Mary E. Lowd writes stories and collects creatures. She’s had three novels and more than sixty short stories published so far. Her fiction has won an Ursa Major Award and two Cóyotl Awards. Meanwhile, she’s collected a husband, daughter, son, and bevy of cats and dogs. The stories, creatures, and Mary live together in a crashed spaceship disguised as a house in Oregon.
1. How long have you been writing and what got you started?
I’ve been writing my whole life. My mom used to write down stories I told her before I could read — the two that have stayed with me are “Sally Cat and the Six Magic Balls” and a story about how I found a salamander in a creek. In second grade, I wrote an epic story about polar bears escaping from a zoo. In middle school, I started a novel about a rabbit — every chapter opened up a new plot line, and there was never any end in sight. In high school, I wrote a third of a novel about tigers on a spaceship. After college, I began writing seriously for publication. Basically, I can’t remember a time when I wasn’t writing stories, so I don’t know what got me started — it’s just the way I am.
2. What is the best piece of advice you have for new writers?
Honestly, I avoided advice until I figured out what worked for me on my own. For writers who want advice, there’s already lots of it out there. But if you need to find your way on your own, that’s okay too.
3. Are there any writing resources, such as books or websites, you’d like to recommend?
If you have any interest in writing about talking animals, check out the Furry Writers’ Guild: http://furrywritersguild.com/ There’s an active, supportive community on the forums that’s open to everyone.
4. What is your favorite type of fiction and who are your favorite authors?
My favorite types of fiction are sci-fi and furry fiction. (Furry fiction features anthropomorphic animals.) Many of the authors I’m most excited about are still emerging, so I’ve only seen tastes of what they can do. I was given the opportunity last year to edit ROAR 6, a furry anthology published by FurPlanet, and I’m editing ROAR 7 next year. I was blown away by some of the stories that were submitted, and I’m really hoping to see more stories from those authors in the future. So, I guess, if you want to see the kind of fiction I’m excited about, a lot of it is in ROAR 6.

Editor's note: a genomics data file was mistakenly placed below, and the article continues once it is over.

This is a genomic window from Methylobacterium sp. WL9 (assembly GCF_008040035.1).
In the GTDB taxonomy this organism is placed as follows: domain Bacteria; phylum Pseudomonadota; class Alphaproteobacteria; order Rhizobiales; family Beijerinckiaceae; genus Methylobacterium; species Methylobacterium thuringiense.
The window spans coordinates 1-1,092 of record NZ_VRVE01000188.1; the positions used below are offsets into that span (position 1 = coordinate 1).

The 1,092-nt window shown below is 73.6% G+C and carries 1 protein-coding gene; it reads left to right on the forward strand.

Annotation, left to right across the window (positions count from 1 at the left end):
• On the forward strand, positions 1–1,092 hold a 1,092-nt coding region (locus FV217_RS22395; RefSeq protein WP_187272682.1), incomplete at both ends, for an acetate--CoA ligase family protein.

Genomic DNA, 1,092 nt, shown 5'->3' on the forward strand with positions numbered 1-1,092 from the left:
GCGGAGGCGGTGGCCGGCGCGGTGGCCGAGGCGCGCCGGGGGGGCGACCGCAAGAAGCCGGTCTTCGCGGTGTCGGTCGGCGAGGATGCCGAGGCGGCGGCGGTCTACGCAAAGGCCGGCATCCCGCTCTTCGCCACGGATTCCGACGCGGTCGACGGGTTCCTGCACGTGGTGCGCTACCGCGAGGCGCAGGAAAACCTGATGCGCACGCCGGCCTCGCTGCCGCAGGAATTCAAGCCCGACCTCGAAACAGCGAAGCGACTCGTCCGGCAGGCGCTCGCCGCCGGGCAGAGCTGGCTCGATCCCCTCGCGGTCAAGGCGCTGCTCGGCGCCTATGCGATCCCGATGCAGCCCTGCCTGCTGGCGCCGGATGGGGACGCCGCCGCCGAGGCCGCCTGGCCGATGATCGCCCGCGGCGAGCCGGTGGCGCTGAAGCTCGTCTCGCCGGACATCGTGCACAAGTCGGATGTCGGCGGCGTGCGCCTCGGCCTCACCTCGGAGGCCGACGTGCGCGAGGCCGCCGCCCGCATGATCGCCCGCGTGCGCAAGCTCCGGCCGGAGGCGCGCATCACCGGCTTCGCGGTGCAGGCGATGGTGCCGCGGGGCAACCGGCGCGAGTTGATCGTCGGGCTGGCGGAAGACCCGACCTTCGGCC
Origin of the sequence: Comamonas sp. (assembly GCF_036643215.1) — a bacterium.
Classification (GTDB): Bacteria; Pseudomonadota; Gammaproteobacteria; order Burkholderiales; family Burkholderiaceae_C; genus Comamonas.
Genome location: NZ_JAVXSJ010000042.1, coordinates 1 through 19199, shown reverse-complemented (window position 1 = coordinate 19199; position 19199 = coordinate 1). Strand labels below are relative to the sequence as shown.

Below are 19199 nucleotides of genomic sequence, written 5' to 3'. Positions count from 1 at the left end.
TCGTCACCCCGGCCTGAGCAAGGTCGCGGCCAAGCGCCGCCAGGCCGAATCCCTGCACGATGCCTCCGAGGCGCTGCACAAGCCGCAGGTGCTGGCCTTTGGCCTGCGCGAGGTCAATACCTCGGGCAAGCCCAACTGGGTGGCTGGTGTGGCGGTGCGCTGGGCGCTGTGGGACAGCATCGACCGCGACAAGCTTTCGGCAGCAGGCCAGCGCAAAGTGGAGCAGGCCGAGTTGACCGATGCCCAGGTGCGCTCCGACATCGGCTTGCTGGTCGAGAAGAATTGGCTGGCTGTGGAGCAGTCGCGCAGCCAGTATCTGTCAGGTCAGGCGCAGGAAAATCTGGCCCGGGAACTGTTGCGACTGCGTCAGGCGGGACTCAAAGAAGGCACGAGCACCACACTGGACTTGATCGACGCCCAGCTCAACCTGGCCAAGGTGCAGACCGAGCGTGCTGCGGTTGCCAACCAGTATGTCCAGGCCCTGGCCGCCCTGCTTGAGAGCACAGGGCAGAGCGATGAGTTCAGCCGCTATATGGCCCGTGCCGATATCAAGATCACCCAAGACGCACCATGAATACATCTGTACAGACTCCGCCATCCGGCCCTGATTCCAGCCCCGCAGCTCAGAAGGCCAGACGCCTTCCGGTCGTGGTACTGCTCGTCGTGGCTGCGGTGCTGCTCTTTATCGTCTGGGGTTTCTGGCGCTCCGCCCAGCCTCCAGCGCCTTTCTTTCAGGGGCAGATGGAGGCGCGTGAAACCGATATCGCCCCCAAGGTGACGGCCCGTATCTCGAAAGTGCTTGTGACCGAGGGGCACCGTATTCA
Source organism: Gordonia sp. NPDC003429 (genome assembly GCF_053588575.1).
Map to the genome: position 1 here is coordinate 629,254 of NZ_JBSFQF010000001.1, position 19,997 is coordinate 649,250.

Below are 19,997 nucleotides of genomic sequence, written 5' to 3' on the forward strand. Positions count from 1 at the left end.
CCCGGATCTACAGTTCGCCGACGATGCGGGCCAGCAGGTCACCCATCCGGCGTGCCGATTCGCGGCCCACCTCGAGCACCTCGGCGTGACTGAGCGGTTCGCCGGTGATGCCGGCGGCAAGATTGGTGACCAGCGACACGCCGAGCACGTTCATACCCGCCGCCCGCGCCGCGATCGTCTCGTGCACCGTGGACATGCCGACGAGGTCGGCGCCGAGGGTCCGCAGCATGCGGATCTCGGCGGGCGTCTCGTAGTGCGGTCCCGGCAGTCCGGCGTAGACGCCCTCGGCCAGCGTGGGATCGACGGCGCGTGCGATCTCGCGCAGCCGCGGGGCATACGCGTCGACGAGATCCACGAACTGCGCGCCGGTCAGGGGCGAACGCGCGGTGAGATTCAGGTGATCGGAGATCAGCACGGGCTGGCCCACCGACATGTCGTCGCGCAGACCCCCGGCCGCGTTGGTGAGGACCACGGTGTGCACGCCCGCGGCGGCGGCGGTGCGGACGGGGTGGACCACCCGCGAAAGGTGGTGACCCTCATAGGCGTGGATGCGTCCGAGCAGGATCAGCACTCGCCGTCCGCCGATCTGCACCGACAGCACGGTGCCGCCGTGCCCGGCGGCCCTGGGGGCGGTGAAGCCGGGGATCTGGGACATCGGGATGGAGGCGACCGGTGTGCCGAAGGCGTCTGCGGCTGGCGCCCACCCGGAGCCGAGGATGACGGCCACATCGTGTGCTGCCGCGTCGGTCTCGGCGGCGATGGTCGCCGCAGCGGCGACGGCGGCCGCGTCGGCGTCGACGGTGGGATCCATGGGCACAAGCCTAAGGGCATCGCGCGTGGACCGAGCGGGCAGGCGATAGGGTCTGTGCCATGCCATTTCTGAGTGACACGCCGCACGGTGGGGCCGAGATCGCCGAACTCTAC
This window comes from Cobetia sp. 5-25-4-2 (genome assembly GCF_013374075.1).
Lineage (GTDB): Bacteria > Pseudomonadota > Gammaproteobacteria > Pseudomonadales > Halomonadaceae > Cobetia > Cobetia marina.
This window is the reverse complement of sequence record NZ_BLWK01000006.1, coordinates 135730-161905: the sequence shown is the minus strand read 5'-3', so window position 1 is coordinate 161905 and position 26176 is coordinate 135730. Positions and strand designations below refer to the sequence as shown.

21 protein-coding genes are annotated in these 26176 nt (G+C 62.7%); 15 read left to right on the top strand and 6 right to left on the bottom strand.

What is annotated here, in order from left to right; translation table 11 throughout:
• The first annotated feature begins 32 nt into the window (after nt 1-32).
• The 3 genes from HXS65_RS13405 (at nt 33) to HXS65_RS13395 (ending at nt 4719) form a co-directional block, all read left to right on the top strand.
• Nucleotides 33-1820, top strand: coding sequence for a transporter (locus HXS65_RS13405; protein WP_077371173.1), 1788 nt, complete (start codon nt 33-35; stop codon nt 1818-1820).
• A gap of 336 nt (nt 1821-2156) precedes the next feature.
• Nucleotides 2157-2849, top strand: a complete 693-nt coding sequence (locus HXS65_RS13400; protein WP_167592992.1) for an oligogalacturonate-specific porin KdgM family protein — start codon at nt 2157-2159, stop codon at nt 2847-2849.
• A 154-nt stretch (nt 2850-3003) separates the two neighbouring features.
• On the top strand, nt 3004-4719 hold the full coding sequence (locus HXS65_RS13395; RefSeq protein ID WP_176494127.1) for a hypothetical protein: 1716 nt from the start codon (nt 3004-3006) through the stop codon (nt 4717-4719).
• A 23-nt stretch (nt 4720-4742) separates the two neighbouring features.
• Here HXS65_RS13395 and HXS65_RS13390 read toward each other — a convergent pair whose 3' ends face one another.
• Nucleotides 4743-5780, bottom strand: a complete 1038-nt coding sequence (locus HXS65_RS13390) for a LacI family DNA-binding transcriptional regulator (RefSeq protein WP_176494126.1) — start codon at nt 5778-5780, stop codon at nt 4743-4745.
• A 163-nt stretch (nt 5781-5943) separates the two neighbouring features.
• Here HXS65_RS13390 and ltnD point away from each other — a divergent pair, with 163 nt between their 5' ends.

5. What tips do you have for finding time to write?
I’ve written short stories with a baby on my lap and Sesame Street playing on half of my monitor. I’ve written short stories (well, parts of them) on my phone. Finding time to write can be hard, but I think for me it’s actually harder to find time to let my brain decompress and figure out what it is that I really want to write. For that, the best thing seems to be getting enough sleep.
6. Do you prefer to outline a story in advance or write on the fly? Why?
I prefer outlining — but I mostly don’t do it. Outlining is a different skill from writing, and it’s a skill I’m still developing. When I started out, I didn’t outline anything at all. At this point, I’m pretty good about outlining flash fiction and short stories, but I still end up writing novels mostly on the fly. I’m hoping that once I develop the skill necessary to outline novels that writing them will involve less aggravation.
7. How do you deal with rejections?
I record them in my spreadsheet, and then I look for a different market to send the story to. After 900-some story rejections, most of them don’t hurt so much.
8. What are your writing goals for the next twelve months?
I’m trying to finish my current novel, Otters In Space 3: Octopus Uprising.
9. For the next five years?
Write more novels.
10. Is there anything you’d like to plug? Feel free to share a link.
Lots of my short fiction is available for free online, so if you’re interested check out my web-zine Deep Sky Anchor: http://deepskyanchor.com/
I also have three novels published by FurPlanet — Otters In Space, Otters In Space 2: Jupiter Deadly, and In a Dog’s World. Learn more about them here: http://marylowd.com/novels.html